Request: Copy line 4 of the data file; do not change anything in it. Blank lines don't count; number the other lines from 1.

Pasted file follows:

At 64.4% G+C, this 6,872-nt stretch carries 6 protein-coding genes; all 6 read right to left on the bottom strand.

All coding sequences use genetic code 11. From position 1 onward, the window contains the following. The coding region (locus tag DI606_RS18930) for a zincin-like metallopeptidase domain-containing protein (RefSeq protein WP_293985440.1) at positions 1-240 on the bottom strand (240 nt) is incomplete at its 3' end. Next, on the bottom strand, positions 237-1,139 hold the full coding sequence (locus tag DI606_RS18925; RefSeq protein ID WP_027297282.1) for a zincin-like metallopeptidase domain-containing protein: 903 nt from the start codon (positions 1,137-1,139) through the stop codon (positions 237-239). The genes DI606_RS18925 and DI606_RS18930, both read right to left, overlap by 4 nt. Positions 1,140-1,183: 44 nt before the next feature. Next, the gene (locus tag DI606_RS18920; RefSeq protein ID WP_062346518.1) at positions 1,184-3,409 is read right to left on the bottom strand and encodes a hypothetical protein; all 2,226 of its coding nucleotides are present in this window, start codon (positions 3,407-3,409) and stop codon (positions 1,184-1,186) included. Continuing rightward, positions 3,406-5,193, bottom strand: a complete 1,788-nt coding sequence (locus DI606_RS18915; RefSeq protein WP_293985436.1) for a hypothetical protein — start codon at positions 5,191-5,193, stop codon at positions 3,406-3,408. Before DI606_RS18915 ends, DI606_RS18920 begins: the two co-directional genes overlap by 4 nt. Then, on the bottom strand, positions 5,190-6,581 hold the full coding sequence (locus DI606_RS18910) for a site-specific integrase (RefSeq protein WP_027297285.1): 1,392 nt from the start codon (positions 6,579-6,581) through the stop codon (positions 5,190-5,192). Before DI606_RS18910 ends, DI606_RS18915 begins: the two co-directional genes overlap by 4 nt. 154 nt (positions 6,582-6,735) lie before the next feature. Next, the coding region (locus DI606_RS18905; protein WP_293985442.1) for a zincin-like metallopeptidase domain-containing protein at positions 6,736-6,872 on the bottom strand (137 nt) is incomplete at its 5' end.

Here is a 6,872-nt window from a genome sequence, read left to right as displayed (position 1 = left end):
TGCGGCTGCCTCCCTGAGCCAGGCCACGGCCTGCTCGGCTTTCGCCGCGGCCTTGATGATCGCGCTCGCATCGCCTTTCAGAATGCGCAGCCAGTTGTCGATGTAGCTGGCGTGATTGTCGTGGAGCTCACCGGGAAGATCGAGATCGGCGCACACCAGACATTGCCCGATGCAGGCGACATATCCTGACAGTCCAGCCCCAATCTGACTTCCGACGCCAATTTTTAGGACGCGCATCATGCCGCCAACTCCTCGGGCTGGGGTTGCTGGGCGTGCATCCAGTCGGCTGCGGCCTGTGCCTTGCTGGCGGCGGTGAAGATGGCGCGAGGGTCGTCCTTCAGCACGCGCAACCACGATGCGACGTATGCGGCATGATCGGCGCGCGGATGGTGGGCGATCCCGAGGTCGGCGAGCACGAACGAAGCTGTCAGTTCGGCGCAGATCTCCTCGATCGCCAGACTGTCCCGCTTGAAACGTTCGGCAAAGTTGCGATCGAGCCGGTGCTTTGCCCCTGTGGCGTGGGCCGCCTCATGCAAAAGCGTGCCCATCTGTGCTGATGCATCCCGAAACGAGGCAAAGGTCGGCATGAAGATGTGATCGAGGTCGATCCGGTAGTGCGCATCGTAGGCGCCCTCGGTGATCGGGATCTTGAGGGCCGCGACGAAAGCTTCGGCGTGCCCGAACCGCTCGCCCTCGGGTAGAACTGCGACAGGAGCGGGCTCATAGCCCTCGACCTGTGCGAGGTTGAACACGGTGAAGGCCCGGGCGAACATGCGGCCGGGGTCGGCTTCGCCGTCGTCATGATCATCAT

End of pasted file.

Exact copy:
TGCGGCTGCCTCCCTGAGCCAGGCCACGGCCTGCTCGGCTTTCGCCGCGGCCTTGATGATCGCGCTCGCATCGCCTTTCAGAATGCGCAGCCAGTTGTCGATGTAGCTGGCGTGATTGTCGTGGAGCTCACCGGGAAGATCGAGATCGGCGCACACCAGACATTGCCCGATGCAGGCGACATATCCTGACAGTCCAGCCCCAATCTGACTTCCGACGCCAATTTTTAGGACGCGCATCATGCCGCCAACTCCTCGGGCTGGGGTTGCTGGGCGTGCATCCAGTCGGCTGCGGCCTGTGCCTTGCTGGCGGCGGTGAAGATGGCGCGAGGGTCGTCCTTCAGCACGCGCAACCACGATGCGACGTATGCGGCATGATCGGCGCGCGGATGGTGGGCGATCCCGAGGTCGGCGAGCACGAACGAAGCTGTCAGTTCGGCGCAGATCTCCTCGATCGCCAGACTGTCCCGCTTGAAACGTTCGGCAAAGTTGCGATCGAGCCGGTGCTTTGCCCCTGTGGCGTGGGCCGCCTCATGCAAAAGCGTGCCCATCTGTGCTGATGCATCCCGAAACGAGGCAAAGGTCGGCATGAAGATGTGATCGAGGTCGATCCGGTAGTGCGCATCGTAGGCGCCCTCGGTGATCGGGATCTTGAGGGCCGCGACGAAAGCTTCGGCGTGCCCGAACCGCTCGCCCTCGGGTAGAACTGCGACAGGAGCGGGCTCATAGCCCTCGACCTGTGCGAGGTTGAACACGGTGAAGGCCCGGGCGAACATGCGGCCGGGGTCGGCTTCGCCGTCGTCATGATCATCAT